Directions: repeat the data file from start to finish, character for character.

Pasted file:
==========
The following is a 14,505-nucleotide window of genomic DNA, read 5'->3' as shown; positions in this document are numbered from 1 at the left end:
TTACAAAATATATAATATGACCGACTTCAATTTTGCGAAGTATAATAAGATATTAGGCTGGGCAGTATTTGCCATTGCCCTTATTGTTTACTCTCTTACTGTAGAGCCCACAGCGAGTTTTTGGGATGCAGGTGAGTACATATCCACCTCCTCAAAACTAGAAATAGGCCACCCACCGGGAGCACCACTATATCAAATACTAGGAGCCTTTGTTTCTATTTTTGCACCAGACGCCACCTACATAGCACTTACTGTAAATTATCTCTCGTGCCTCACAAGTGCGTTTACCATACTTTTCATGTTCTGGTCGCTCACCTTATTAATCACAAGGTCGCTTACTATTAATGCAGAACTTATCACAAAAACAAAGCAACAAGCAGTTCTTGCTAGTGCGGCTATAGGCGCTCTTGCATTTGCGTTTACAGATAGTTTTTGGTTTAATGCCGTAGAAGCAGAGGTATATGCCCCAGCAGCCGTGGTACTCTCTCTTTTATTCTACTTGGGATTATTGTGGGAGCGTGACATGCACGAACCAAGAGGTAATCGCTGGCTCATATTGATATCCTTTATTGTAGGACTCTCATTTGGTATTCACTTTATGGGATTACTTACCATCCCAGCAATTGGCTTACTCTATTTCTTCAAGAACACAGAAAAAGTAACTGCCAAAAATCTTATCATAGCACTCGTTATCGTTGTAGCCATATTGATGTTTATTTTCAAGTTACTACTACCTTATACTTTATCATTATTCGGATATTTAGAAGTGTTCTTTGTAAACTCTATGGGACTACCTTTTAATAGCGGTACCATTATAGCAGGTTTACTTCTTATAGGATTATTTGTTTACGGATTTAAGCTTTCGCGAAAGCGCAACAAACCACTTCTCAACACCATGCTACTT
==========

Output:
The following is a 14,505-nucleotide window of genomic DNA, read 5'->3' as shown; positions in this document are numbered from 1 at the left end:
TTACAAAATATATAATATGACCGACTTCAATTTTGCGAAGTATAATAAGATATTAGGCTGGGCAGTATTTGCCATTGCCCTTATTGTTTACTCTCTTACTGTAGAGCCCACAGCGAGTTTTTGGGATGCAGGTGAGTACATATCCACCTCCTCAAAACTAGAAATAGGCCACCCACCGGGAGCACCACTATATCAAATACTAGGAGCCTTTGTTTCTATTTTTGCACCAGACGCCACCTACATAGCACTTACTGTAAATTATCTCTCGTGCCTCACAAGTGCGTTTACCATACTTTTCATGTTCTGGTCGCTCACCTTATTAATCACAAGGTCGCTTACTATTAATGCAGAACTTATCACAAAAACAAAGCAACAAGCAGTTCTTGCTAGTGCGGCTATAGGCGCTCTTGCATTTGCGTTTACAGATAGTTTTTGGTTTAATGCCGTAGAAGCAGAGGTATATGCCCCAGCAGCCGTGGTACTCTCTCTTTTATTCTACTTGGGATTATTGTGGGAGCGTGACATGCACGAACCAAGAGGTAATCGCTGGCTCATATTGATATCCTTTATTGTAGGACTCTCATTTGGTATTCACTTTATGGGATTACTTACCATCCCAGCAATTGGCTTACTCTATTTCTTCAAGAACACAGAAAAAGTAACTGCCAAAAATCTTATCATAGCACTCGTTATCGTTGTAGCCATATTGATGTTTATTTTCAAGTTACTACTACCTTATACTTTATCATTATTCGGATATTTAGAAGTGTTCTTTGTAAACTCTATGGGACTACCTTTTAATAGCGGTACCATTATAGCAGGTTTACTTCTTATAGGATTATTTGTTTACGGATTTAAGCTTTCGCGAAAGCGCAACAAACCACTTCTCAACACCATGCTACTT